Preheat oven to 425 degrees, with pizza stone in the oven. Mix flour, baking powder, and salt in mixing bowl (I use my kitchen aid mixer). Melt the butter in a medium sized bowl, add the milk, and stir. When well mixed, pour it into the flour mixture and stir until just blended. Spread the batter onto preheated pizza stone with your hands (you can use extra flour or dip your fingers in oil to prevent the dough from sticking to you). Bake at 425 degrees F for ~20 minutes. Yum.
I noticed that Anne Jisca over at Anne Jisca’s Healthy Pursuits just posted a Whole Wheat Bannock recipe today, too, if you want to compare.
So, Happy July 4th to all the American friends of 350orbust. Perhaps this Independence Day will mark the beginning of the kind of independence America (and the world) needs right now, freedom from our fossil fuel addiction. But first it’s going to have to hurt – a lot; I don’t think America is there yet, but it may be close, after this summer of extreme weather events. The tipping point could be impacts on food production in the “bread basket” of America, the Midwest (it, like much of the U.S., is experiencing a severe drought). As I recently read somewhere, change happens when the effort to resist change becomes more painful that the effort to change.
If this scenario isn’t acceptable to you, DO SOMETHING! Not sure where to start? Check out Citizens Climate Lobby,The Transition Network,or the Post Carbon Institute, to give just a few examples. Unplug the TV, which dumbs us all down, and find out everything you can about building resilience in your community and your family. Reach out to your friends and family, discuss what’s going on with the weather and what scientists (not Fox News!) are saying about it. Call your MP/Congressman or woman, or whoever represents you locally, regionally, and/or nationally, and tell them this is NOT okay with you. The window of opportunity to respond to this crisis is still open, just.This might be humanity’s finest hour, or our worst. It’s in our hands.
In North America, we are starting to experience the global climate disruption that results from dumping more and more heat-trapping carbon dioxide molecules into the earth’s atmosphere; and it ain’t fun. The folks in the Eastern U.S. are reeling from the effects of a”derecho” storm, that has left millions without power from Ohio east through the mid-Atlantic states, and killed at least 13 people. Four states have declared states of emergency. Meanwhile further west Colorado, Utah, and New Mexico are battling a monster wildfires. In an interview on CBC Radio this morning, Andrew Friedman from Climate Central revealed that 2,000 new record high temperature were set in the U.S. last week; that’s also where the quote in today’s title came from, from Ginger Johnson from Charlottesville, Virginia. She’s just one of nearly three million people still stranded without power in the storm-struck Eastern U.S this morning.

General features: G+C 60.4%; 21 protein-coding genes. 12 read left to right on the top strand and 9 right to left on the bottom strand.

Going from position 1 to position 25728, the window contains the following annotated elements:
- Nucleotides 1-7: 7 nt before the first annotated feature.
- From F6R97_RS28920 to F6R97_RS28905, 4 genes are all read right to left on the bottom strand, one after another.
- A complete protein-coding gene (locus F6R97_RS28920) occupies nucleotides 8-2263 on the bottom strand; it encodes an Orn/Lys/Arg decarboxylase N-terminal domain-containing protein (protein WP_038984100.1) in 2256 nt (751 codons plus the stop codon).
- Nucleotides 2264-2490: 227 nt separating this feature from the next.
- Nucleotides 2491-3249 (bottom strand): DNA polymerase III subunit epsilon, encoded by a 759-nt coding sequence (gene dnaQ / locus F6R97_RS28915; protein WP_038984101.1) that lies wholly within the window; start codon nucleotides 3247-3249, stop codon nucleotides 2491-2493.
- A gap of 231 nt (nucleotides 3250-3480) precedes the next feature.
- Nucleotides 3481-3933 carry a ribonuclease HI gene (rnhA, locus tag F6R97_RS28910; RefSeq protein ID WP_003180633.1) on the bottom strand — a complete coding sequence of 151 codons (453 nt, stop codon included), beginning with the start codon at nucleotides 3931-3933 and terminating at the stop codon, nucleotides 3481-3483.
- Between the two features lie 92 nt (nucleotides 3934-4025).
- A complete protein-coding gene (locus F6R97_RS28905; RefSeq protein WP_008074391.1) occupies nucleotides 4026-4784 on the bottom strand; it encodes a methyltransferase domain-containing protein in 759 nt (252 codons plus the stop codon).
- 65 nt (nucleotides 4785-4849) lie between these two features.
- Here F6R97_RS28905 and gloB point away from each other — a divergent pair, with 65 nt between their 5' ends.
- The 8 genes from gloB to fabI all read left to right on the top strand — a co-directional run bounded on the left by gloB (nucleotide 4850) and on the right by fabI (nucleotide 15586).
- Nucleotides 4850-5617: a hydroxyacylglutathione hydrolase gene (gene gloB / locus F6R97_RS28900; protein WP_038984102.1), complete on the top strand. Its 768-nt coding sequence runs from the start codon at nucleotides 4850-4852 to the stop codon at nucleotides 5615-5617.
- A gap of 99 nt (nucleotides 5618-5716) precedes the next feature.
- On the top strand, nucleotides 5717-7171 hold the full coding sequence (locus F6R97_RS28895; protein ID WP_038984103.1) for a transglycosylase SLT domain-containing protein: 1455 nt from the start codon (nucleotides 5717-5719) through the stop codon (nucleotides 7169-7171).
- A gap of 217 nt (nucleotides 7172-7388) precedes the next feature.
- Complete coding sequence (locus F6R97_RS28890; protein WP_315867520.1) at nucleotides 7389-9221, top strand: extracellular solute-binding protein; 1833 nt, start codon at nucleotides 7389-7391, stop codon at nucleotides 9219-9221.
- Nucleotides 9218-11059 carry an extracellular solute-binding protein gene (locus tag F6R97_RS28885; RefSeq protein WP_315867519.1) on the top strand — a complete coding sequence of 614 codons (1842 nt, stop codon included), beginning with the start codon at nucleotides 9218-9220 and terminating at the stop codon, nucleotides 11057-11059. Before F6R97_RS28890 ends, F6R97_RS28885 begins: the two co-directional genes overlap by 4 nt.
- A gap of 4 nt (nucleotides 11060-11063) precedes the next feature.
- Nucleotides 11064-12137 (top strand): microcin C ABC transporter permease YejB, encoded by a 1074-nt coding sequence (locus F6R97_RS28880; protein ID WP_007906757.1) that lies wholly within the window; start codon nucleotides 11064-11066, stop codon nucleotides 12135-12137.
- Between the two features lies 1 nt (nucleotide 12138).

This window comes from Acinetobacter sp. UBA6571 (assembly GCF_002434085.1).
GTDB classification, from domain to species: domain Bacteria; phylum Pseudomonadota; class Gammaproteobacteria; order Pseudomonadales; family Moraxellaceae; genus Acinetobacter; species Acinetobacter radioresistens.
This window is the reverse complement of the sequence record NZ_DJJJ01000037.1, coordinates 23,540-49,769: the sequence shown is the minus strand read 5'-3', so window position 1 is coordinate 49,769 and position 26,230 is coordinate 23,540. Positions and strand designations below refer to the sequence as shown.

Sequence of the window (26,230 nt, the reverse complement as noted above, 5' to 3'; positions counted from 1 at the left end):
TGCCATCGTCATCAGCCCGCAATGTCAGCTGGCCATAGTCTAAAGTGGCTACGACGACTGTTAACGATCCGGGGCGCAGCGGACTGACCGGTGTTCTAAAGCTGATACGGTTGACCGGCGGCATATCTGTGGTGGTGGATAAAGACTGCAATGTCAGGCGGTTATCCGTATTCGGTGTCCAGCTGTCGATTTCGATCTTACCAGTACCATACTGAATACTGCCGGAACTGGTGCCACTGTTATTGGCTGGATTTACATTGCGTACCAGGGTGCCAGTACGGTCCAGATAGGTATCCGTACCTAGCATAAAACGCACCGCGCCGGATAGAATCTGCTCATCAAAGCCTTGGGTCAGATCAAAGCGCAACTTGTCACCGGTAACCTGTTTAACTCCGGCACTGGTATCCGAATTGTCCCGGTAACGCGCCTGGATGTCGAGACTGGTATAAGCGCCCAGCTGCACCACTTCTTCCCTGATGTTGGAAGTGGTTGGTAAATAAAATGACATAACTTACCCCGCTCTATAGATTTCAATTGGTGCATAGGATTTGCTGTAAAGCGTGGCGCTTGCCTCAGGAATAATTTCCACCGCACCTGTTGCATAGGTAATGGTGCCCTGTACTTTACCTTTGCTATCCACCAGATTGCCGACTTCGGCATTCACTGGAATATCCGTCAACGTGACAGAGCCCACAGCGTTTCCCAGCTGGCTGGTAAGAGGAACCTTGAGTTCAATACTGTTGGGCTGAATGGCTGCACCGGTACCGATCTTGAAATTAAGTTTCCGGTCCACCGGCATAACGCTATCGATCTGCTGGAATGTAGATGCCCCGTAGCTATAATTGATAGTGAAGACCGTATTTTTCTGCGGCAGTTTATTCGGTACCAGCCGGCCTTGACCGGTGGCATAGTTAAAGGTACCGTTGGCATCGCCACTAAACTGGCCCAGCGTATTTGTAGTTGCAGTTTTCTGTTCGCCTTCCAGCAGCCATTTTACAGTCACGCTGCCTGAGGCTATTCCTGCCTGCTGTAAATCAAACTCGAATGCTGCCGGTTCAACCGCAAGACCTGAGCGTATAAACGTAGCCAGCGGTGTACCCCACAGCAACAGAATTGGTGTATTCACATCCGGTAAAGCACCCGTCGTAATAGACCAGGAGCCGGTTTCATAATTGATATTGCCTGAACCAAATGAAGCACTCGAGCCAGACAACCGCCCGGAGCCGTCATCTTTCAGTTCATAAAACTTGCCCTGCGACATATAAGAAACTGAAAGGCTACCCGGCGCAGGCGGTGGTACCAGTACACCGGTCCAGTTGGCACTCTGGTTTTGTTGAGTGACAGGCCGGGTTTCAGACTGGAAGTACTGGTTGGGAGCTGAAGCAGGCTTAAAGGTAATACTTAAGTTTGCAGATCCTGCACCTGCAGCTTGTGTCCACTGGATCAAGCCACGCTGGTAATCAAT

This “weather on steroids” is what the climate scientists have been predicting will happen if we don’t change our fossil-fuel dependent economy and lifestyles. Are we ready yet to make the sea-change that is required, for our economy, our children, and the planet to flourish in the long-term? There’s not much point in growing the economy if we don’t have a planet worth living on. We have a limited window of opportunity before the tipping point is reached and we careen down the other side of global climate catastrophe.
The Post-Carbon Reader puts our current crisis in perspective:
There is no historical precedent, however, for what we must do if we are to endure. Our biology, and specifically the way we perceive threats, was honed over the ages to respond to direct physical threats posted by predators animal or human. It did not equip us very well to perceive and respond to threats measured in parts per billion that play out over decades, centuries, and millenia. We respond, as noted above, with alacrity to threats that are big, fast, and hairy, and not so quickly or ingeniously to those that are slow, small, subtle, and self-generated. Our understanding of economies was developed in the industrial age and imperfectly accounts for the damage caused to ecosystems and the biosphere, and not at all for the destabilization of climate. Had it been otherwise, we would have known that we were not nearly as rich as we presumed ourselves to be and not nearly as invulnerable as we thought. Our politics are a product of the European Enlightenment and rest on the belief in progress and human improvement, which we now know are not as simply or as unambiguous as we once thought. The political forms of democracy reflect a bedrock commitment to individual rights but exclude the rights of other species and generations unborn. And it is in the political realm that we must find the necessary leverage to begin the considerable task of escaping the trap we’ve set for ourselves. (Chapter 6, “The Ecological Deficit”, David Orr, The Post-Carbon Reader)
It is our generation’s “Great Work” (to quote cultural historian and ecotheologian Father Thomas Berry) to address the havoc and destruction that humanity’s short-term thinking has wreaked upon the planet, other species, and future human generations. The time for waiting around for the fish to bite, or wind to fly a kite, or Friday night, or a pot to boil (to paraphrase that great philosopher Dr Seuss) is over. Take up the Great Work, with whatever skills or talents or time you have. Future generations will call you blessed.
Meanwhile, it was Canada Day yesterday, although with Prime Minister Stephen Harper at the helm of the country, fewer and fewer people are feeling like celebrating it these days. The #DenounceHarper hashtag was trending neck and neck with #HappyCanadaDay yesterday, which is something to celebrate. Even conservatives are wondering about Harper’s corporatist agenda and his clear disdain for conserving anything but power (see Conservative Conscience In Turmoil). This sums up my feelings on Canada Day 2012 pretty accurately: